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Drizzle Hits General Availability 146

Posted by timothy
from the general-availability-turns-up-face-in-wonder dept.
snydeq writes "MySQL fork Drizzle has been released for general availability, giving companies a viable alternative to Oracle-owned MySQL, InfoWorld reports. 'Organizations that have been seeking a less-expensive alternative to Oracle's brand of MySQL — or a variant devoid of feature bloat — now have an option that Drizzle's creators deem ready to package in Linux distributions.'"
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Drizzle Hits General Availability

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  • by c0d3g33k (102699) on Thursday March 17, 2011 @06:23PM (#35523424)

    Just out of interest - i've always wondered why Postgres seems to trail in popularity to MySQL. I know the limitations of the latter having used it far too much, does anybody know where Postgres trails MySQL?

    In my experience (since the last quarter of the 1990s), PostgreSQL never really trailed MySQL because there was anything wrong with it, it just fell in an awkward spot along the database spectrum. On one end of the spectrum (well, Berkeley DB was at the extreme end, just above flat files, but MySQL was next in line) MySQL fit the needs of the majority of data-driven webapps at the time.

    A lot of web developers didn't need a proper database and often didn't recognize when they did need one, and couldn't design a decent schema in any case. MySQL was a good match for this skillset - it was easy for someone to set up and instance, throw together some tables and start coding. Any deficiencies were often just handled by throwing the logic into the code. MySQL was also pretty darned fast, which was important due to the hardware limitations of the time, and it could scale well enough for most needs. That got it a toehold and mindshare. Over the years as the demands of the web grew, Monty and friends made sure it stayed in that sweet spot. On the other end of the spectrum, if you *really* needed a proper database or massive scalability, you were usually doing something enterprise-ish, and that usually meant there was enough money available to pay for Oracle (or MS-SQL) and a Solaris machine. You had DBAs trained to manage the beast and design proper databases. Somewhere in between was PostgreSQL. Not as fast as MySQL (being ACID compliant was harder work), more difficult to setup, more demanding of hardware, not quite as powerful as Oracle, few people were trained to use it. Being free (of charge) didn't matter, because there was generally more to lose if things went wrong than the cost of the database, so Oracle was a safer bet. So, though it was more than good enough, PostgreSQL just didn't end up being as popular as MySQL. Didn't really matter, IMHO, because PostgreSQL did just fine and found a niche of it's own where it is doing quite well. Popularity isn't everything.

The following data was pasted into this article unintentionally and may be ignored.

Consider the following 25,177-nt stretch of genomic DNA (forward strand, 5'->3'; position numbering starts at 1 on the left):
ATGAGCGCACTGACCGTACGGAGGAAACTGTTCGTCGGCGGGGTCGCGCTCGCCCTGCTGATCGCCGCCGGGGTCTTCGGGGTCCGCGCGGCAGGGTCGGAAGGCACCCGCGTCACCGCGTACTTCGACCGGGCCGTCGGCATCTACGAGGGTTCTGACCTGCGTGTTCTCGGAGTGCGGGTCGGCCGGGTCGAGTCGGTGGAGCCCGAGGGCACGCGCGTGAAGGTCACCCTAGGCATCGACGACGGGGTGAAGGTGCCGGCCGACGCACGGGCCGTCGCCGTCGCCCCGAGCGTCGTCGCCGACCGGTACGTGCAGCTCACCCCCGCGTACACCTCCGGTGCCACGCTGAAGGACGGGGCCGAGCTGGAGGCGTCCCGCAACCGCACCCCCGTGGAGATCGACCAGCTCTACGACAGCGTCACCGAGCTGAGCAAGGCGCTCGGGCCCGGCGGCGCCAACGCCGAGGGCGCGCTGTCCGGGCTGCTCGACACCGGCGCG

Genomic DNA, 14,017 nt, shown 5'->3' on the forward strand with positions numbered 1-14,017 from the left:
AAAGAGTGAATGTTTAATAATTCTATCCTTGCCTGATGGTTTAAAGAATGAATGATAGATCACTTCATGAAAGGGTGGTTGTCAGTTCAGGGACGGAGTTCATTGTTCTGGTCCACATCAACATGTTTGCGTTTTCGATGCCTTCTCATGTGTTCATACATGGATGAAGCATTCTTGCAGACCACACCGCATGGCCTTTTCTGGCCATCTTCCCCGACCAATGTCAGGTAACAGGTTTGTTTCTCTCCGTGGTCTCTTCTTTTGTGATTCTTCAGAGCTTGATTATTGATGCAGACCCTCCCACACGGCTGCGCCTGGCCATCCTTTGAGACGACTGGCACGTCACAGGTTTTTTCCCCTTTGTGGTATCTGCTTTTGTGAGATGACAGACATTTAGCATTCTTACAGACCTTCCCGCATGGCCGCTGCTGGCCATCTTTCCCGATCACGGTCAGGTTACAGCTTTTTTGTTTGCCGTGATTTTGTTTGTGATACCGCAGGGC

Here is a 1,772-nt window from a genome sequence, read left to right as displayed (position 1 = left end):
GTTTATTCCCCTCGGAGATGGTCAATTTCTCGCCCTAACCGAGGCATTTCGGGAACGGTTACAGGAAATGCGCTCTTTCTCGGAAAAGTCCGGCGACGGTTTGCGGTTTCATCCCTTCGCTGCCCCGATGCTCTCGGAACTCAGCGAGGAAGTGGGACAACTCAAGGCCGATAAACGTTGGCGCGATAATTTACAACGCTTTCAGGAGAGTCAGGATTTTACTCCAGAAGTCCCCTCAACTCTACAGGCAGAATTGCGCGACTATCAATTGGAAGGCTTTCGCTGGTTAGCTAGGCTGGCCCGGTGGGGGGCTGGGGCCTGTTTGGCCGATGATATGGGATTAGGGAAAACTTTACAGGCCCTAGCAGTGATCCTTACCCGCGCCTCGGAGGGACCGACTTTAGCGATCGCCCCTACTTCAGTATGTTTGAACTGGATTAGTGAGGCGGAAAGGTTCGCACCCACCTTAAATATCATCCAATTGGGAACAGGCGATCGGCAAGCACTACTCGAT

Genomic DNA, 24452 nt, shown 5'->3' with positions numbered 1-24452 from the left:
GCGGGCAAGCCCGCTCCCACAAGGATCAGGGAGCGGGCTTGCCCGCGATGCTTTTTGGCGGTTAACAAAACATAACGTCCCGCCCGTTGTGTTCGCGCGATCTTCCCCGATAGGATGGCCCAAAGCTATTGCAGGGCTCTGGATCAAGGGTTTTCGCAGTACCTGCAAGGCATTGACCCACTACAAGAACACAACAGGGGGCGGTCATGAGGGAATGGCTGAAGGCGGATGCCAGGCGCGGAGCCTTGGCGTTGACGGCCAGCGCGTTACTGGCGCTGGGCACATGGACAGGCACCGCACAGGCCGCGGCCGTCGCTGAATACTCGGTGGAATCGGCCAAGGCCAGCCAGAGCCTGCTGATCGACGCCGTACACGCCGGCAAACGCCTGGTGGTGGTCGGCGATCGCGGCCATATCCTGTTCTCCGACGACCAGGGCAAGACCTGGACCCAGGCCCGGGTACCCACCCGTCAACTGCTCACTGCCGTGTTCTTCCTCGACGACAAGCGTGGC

ASCII a stupid question, you get an EBCDIC answer.

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